Lady Pills: A Radical Transformation
by James Ammirato
I first saw Lady Pills in a basement in Mission Hill, at a house called The Kennel. I had seen their name on quite a few bills before, but I didn’t know anyone who knew them. I was at the Kennel show to see Squitch, but I never like to leave a show early, just in case one of the other bands is, by chance, phenomenal.
This band is why.
Just a three-piece of Berklee grads, Lady Pills creates wall-of-sound style music that’s incredibly dynamic, blending post-rock, math rock, and post-punk in an extremely unique way, while remaining effortlessly in sync with each other. Guitarist Ella Boissonnault and bassist Alison Dooley both sport classic Rickenbackers, and harmonize beautifully; each note has been clearly planned and executed to perfection. Drummer Ruben Radlauer keeps the band true to form, playing methodically and dynamically, a human metronome.
After their set, I talked to Ella about where I could find their music, and she told me their first album, Despite (2016), was on all streaming platforms. She informed me that the music was drastically different than what they had just played, but that they were planning to release an album in the spring. I went home and listened to Despite, and though it is indeed very different than the band’s current material, it still stands out as a well produced/written record of catchy indie rock. I eagerly awaited the announcement for their follow-up.
The news came in February that their sophomore LP, Pink Void, was to be released on April 4. In March, they put out the first and only single from the album, “Moving,” an inventive track that tells a story in just four minutes, while at the same time showing off the instrumental brilliance of the trio. I contacted Lady Pills’ Instagram in hopes I could get an interview, and was lucky enough to have the opportunity to talk to Ella and Alison in their home.
How long has Lady Pills been a band with this lineup? How did you guys meet?
Alison Dooley: Well we’ve been a band for almost four years… so long. We met at Berklee… I don’t know, Ella just invited me to her birthday party randomly and was like ‘Margaritas and mac & cheese!’ and I was like ‘Don’t really know her, but I’ll go’ and I was the only person who showed up on time, and then we just kinda became friends.
How did you guys meet Ruben?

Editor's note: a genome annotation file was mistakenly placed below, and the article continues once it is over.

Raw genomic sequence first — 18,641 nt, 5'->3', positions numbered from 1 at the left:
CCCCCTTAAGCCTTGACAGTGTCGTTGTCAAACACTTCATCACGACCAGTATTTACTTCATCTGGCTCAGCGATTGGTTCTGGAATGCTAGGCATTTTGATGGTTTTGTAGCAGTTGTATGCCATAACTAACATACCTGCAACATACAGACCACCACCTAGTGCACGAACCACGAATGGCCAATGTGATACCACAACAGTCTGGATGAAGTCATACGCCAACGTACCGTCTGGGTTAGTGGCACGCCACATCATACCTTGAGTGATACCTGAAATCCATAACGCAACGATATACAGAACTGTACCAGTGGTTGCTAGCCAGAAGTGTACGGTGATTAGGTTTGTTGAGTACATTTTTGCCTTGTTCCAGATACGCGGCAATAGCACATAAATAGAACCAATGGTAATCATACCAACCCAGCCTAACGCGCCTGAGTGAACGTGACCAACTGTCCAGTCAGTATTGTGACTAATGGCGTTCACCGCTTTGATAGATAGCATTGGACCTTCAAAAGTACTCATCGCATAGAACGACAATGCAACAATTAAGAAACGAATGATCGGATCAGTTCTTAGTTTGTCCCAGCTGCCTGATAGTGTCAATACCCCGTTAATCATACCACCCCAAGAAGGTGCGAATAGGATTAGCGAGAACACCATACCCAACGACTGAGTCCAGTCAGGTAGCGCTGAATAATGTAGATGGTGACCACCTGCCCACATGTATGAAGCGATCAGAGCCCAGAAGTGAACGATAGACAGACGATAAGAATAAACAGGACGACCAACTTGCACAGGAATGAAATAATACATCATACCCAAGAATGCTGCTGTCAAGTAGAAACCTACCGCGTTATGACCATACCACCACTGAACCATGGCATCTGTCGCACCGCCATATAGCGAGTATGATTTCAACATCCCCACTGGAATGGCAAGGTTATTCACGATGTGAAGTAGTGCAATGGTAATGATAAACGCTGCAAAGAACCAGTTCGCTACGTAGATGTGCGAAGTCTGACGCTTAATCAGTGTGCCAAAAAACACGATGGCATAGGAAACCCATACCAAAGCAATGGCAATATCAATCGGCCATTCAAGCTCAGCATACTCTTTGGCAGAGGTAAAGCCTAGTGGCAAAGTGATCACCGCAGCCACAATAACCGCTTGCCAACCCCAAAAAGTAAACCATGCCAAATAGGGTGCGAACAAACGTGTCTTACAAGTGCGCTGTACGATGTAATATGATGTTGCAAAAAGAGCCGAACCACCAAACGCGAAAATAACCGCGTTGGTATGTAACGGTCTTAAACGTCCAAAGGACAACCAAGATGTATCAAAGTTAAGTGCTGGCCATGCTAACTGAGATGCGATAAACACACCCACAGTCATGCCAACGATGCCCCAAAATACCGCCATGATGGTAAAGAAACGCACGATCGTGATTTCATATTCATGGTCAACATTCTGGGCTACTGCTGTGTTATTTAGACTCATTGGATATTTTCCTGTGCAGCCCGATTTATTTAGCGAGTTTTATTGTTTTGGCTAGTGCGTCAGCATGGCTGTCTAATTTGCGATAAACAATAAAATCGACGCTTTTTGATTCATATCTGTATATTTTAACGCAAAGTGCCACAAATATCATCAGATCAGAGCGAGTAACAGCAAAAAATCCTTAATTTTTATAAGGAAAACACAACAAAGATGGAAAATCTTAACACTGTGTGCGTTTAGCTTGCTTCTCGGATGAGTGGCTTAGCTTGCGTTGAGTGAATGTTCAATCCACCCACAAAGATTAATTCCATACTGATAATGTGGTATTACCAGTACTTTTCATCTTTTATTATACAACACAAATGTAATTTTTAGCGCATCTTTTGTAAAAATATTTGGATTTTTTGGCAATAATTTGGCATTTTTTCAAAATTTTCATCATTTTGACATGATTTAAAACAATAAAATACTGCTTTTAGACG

Ella Boissonnault: Berklee, and he was hanging out with the same people, and we needed a drummer and he was like ‘Sweet, I’ll do it.’
Where are you originally from?
EB: I grew up outside DC.
AD: I grew up in Texas, in Houston.
And Boston just stuck?
AD: Well, we were here for school, and then we’ve just stayed here for the band.
The name Lady Pills to me is really unique, who came up with it? Does it have a special significance to you?
EB: I thought of it before we were a band. I was touring with another band and we were talking about something and it came up and I saved the Bandcamp and Instagram, and I was like ‘One day…’ and then once we became a band I was like ‘I have it saved’ but I was never able to log back in or get the password, so that’s why we have the dots.
So there’s just a random account that’s @ladypillsmusic?
EB: Somewhere, with nothing to show for it.
AD: It doesn’t belong to anyone, though.
EB: Yeah, so buy it and sell it back to us.
I mean to me, I guess I’m reading into it, but it’s a thought-provoking name. Did you mean it to be that way?
EB: What does it make you think of?
It makes me think of birth control, and I thought it was kind of a tongue-in-cheek comment on it, was that intentional?
EB: I guess originally, yeah, and then Alison had a spin on it.
AD: Yeah. You know when people are like ‘You’re a pill,’ it’s like a Texas thing-- a Texas spin on it.
What would you say your songwriting process is, generally?
AD: I feel like we’ll have an idea or two and then jam on it, and it always ends up being totally different than what we hear. And we write our own parts. Ruben’s our second long-term drummer, but our third drummer, so the drum parts were already there, but [he’s] done such a good job that he’s made a lot of the parts his own. A lot of it is just jamming and figuring it out as we go along, and trying to be as creative as possible.
EB: There’s a lot of us just sitting on the floor playing the same thing for like an hour, being like ‘Oh wait, that one note was cool, [laughs] what can we do with that?’ It takes a very long time for us to complete a song. Not too long, but it takes a while.
Who writes the lyrics?
EB: We both do, we write everything together.
My biggest question, personally, is how did you get from the songs on Despite to here? It’s remarkable, the evolution of the band, so what would you say contributes to that most?
AD: Just getting to know each other better and developing our musical voices. When we started playing we both were pretty unfamiliar with our instruments in that setting.
EB: I think a lot of it was spending more time together, talking, hanging out, getting to know each other more. Not that we weren’t friends, but we were more acquaintances at the beginning. And then I think as we shared music and talked about our perspectives on the world and what we were trying to say musically, and the backgrounds we’ve come from, we started playing together not with any intentions, just playing. I think the first song was “Tides” and then we were like ‘Whoa! What?’ and then after that it felt like what we were supposed to be playing, and the way we were supposed to be communicating musically.
AD: It felt weird to play any other way than that after we started writing that way, just playing off of each other, weaving things, instead of being like ‘Bass, guitar, drums, verse, chorus.’
EB: I think a big part of it was confidence. That’s not quite the right word, but like ‘Are we comfortable?’ We did something in one way that fit at the time and how the people around us were playing and what we were listening to, and then we kind of branched away from that. It feels like a more honest or true representation of not just what we like to play but how we see things and how we experience them. It’s not like ‘This thing happened to me and I’m writing a song about it,’ it’s like ‘What does it all mean?’